Trucks hauling millions of gallons of water, heavy drilling equipment and pipeline for oil and gas companies are already passing through Washington County, and as that traffic increases cities like Marietta, Belpre and the Village of Beverly are growing more concerned about the wear and tear on their roadways.
"We're seeing 20 to 30 water-hauling trucks traveling through town on Ohio 60 daily," Beverly Mayor Rex Kenyon said during a meeting of local city and county officials at Lookout Park in Marietta Thursday.
The session was called by Marietta Mayor Joe Matthews to discuss the development of road use maintenance agreements (RUMAs) with oil and gas companies hauling water and equipment over the streets of local communities.
"We have state, county, city and township roads that often cross or intermingle, so we're looking for some feedback about putting together some sort of uniform road maintenance agreement to cover those roads," Matthews said.
The Ohio Department of Transportation recommends local government entities to develop RUMAs with the oil and gas companies who can be held responsible to maintain the roadways over which their trucks and equipment pass to access drilling sites.
Washington County Prosecuting Attorney Jim Schneider said the county has entered into two RUMAs with oil and gas companies so far.
Representatives from Marietta, Belpre, Beverly, and Washington County met at Lookout Park Thursday to discuss the development of road use maintenance agreements (RUMA).
The Ohio Department of Transportation recommends townships, villages, cities and counties to enter into RUMAs with oil and gas companies to keep roadways maintained that are being used to haul water, heavy drilling, and pipeline equipment.
Washington County already has agreements in place with companies drilling in the Aurelius and Waterford township areas.
Marietta, Belpre and Beverly are currently looking at developing RUMAs for those communities.
Sources: City of Marietta, Washington County and Times research
"We just signed one with a company operating in Aurelius Township near Macksburg, and another agreement for the Waterford Township area," he said. "What's driving these agreements is the oil and gas companies' need to have good roads to sustain their operations."
Schneider said county engineer Roger Wright has offered to work with the county's 22 townships to develop road use agreements as companies begin drilling operations.
Wright will negotiate RUMAs for county roadways, but also for township roads, if township trustees approve. He said many, but not all, have passed resolutions allowing the county to negotiate with companies on their behalf.
As for towns like Marietta, Belpre and Beverly, Wright said he's willing to help the communities as they seek to develop road use agreements, but there would be some unique issues the municipalities have to consider on their own.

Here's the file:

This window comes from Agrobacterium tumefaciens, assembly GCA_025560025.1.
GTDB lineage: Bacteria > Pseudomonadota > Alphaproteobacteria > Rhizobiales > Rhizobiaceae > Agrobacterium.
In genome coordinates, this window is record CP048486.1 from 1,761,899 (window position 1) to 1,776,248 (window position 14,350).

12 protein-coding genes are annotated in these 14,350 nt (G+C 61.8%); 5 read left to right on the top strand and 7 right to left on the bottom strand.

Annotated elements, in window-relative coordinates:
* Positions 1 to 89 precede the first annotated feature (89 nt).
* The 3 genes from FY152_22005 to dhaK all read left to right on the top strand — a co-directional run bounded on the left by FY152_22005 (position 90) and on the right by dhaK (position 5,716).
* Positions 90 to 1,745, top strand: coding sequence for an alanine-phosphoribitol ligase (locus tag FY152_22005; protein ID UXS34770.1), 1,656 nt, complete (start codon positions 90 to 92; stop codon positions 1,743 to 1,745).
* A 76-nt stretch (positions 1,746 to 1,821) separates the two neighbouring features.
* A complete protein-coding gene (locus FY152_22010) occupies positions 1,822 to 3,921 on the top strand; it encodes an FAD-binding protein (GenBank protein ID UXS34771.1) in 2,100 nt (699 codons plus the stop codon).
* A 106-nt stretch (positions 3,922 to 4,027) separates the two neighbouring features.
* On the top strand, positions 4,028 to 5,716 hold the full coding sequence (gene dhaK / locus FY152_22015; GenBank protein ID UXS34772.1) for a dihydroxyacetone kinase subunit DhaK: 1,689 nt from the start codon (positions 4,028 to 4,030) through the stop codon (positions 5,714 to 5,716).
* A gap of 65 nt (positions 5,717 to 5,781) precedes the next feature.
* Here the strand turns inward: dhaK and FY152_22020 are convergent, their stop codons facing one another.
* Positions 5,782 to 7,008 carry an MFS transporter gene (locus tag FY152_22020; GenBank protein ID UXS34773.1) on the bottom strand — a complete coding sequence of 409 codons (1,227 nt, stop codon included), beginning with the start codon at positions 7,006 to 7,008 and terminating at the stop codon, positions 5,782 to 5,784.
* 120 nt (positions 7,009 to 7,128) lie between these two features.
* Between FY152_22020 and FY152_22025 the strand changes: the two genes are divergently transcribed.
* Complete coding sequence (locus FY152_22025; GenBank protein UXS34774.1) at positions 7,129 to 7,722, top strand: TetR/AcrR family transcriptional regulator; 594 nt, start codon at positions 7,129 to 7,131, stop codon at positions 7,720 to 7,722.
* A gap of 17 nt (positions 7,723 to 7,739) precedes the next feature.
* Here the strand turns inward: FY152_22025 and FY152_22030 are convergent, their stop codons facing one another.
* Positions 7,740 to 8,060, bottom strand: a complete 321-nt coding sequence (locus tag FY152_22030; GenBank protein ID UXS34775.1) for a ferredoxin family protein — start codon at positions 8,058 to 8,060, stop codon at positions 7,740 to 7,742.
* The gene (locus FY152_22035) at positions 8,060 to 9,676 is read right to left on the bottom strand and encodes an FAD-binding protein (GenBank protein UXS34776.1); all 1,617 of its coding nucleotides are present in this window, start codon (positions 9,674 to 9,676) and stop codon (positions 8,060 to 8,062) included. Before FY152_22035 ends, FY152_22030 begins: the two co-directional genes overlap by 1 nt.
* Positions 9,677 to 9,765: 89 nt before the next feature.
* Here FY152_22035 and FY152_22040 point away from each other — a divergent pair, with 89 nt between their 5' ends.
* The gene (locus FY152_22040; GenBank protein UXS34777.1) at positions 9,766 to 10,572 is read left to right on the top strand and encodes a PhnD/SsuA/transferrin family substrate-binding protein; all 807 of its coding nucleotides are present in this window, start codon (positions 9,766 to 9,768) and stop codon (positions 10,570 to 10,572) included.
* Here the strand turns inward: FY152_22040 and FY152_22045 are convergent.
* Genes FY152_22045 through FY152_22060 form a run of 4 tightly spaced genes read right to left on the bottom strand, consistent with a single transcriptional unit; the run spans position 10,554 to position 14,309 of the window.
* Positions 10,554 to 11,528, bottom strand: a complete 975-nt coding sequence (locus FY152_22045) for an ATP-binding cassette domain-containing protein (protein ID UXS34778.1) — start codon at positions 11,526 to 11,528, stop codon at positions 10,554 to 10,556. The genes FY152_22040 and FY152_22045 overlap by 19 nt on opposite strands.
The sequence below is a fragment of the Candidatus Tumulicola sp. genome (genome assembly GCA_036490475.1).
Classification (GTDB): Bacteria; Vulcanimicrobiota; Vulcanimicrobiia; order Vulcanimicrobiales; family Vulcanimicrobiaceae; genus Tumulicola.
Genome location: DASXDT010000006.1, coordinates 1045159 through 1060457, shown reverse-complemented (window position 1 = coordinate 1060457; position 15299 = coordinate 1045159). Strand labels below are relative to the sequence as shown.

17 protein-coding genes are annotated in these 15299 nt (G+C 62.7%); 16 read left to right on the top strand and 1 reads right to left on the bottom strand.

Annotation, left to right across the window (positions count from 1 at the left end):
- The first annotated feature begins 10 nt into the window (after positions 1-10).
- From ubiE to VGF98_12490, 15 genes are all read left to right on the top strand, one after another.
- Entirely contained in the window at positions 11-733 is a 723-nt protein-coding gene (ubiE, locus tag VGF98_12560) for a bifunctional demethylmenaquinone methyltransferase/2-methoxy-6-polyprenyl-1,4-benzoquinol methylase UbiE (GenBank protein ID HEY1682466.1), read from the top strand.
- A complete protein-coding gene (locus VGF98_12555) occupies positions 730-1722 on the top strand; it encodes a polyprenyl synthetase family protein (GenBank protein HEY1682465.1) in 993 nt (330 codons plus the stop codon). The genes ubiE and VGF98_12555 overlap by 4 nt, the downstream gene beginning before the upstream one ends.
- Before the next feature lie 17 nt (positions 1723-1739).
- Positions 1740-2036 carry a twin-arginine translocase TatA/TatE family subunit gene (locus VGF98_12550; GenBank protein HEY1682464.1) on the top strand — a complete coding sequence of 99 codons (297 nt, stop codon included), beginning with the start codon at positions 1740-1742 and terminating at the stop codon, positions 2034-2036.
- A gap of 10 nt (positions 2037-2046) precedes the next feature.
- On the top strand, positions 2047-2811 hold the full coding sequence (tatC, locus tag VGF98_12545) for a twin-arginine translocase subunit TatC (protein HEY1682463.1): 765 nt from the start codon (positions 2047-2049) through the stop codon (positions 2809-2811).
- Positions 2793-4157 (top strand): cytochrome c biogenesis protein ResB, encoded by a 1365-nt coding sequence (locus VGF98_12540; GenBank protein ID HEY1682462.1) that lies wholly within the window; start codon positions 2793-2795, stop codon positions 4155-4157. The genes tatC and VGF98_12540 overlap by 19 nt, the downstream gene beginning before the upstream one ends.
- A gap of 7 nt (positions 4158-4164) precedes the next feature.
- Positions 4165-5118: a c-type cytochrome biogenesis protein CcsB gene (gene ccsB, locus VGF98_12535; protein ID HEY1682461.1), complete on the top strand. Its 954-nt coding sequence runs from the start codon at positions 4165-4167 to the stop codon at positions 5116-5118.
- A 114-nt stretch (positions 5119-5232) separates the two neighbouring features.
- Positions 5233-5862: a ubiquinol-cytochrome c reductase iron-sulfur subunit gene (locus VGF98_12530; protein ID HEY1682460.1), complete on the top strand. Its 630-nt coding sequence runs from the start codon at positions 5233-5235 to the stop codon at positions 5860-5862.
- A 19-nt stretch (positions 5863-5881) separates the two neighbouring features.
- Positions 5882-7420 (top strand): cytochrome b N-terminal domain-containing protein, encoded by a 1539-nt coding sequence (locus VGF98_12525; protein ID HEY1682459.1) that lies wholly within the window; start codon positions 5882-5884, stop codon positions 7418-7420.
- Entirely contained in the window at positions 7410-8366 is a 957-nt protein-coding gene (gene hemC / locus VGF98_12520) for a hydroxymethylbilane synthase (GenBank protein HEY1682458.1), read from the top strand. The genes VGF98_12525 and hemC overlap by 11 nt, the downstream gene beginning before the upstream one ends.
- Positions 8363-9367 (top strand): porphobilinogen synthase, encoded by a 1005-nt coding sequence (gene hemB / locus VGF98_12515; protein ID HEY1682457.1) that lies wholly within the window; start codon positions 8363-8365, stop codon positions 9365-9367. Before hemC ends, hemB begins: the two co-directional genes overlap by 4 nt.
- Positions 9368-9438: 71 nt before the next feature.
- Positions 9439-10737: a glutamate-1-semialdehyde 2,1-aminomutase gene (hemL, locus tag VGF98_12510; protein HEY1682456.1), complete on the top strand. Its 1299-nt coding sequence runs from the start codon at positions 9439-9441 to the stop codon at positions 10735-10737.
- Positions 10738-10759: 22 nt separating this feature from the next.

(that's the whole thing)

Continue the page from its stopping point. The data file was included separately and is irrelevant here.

Bill McElfresh with the Marietta Development Advisory Board noted that ODOT takes care of state roads out in the county, but if a state route runs through town, the city is responsible for maintenance of that roadway.
"The city should take a look at how those state roads through town should be handled through a road maintenance agreement," Wright said. "That's an issue I don't have to deal with on state roads in the county."
Another concern, according to Marietta city engineer Joe Tucker, is that an increased number of heavy trucks traveling through the city could impact a couple of major intersection projects being done this year.
"The city is about to do two intersection improvement projects, at Jefferson, Pike and Acme streets, and Seventh, Pike and Greene," he said. "Our design criteria has included a certain number of trucks passing through those intersections, but that number could triple with oil and gas traffic."
He said it would be very difficult to project how many more trucks would be traveling through the intersections as well as what routes they would take, which would depend on the location of drilling sites.
Area resident John Eddleblute said trucks and equipment traveling over area roadways as companies initially establish drilling sites will not be the heaviest traffic.
"When the pipeline construction starts (to transport oil and gas from drilling sites to processing facilities), that's when the real road damage begins," he said.
Marietta law director Paul Bertram III noted any RUMA between the city and oil and gas company would only be a voluntary contract.
"The company is saying they'll repair any roads that they damaged," he said. "The question is, can we formulate a RUMA that covers all of those repairs? We need to have some way to enforce it."
Matthews said he wants to continue the conversation in hopes of developing a road use maintenance agreement as soon as possible that will work for the city of Marietta as well as for other communities.
"I attended a recent meeting of Ohio mayors, and none of those cities had anything in place," he said.